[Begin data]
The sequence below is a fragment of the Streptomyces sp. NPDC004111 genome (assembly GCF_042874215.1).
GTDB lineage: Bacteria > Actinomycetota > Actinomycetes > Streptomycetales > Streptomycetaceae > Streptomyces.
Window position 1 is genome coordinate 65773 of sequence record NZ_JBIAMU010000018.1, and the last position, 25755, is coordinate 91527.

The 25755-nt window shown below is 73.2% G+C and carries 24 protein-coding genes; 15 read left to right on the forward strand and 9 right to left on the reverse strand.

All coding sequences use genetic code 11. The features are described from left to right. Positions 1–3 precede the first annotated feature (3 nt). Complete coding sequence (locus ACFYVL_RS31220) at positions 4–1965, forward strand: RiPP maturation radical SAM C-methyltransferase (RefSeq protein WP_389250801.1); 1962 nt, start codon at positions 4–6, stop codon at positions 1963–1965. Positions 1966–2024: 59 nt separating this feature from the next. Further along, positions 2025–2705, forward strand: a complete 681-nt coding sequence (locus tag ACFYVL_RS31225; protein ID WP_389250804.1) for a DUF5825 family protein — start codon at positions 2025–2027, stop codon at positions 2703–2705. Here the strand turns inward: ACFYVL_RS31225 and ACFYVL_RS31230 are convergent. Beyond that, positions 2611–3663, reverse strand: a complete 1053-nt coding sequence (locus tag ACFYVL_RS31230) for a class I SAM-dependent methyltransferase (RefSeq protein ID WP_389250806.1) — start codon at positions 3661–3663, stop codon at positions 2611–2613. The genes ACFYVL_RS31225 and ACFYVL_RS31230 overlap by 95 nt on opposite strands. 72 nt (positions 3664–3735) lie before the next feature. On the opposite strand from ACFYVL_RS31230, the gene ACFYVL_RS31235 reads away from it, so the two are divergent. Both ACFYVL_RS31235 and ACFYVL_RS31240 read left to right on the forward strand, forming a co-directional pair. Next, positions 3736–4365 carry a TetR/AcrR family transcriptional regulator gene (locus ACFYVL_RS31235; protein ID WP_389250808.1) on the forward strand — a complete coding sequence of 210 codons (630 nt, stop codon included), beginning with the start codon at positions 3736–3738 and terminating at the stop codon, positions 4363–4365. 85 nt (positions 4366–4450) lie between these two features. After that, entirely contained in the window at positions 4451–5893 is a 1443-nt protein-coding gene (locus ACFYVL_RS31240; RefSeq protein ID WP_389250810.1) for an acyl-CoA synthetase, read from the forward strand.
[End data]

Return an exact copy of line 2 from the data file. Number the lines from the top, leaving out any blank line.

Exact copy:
GTDB lineage: Bacteria > Actinomycetota > Actinomycetes > Streptomycetales > Streptomycetaceae > Streptomyces.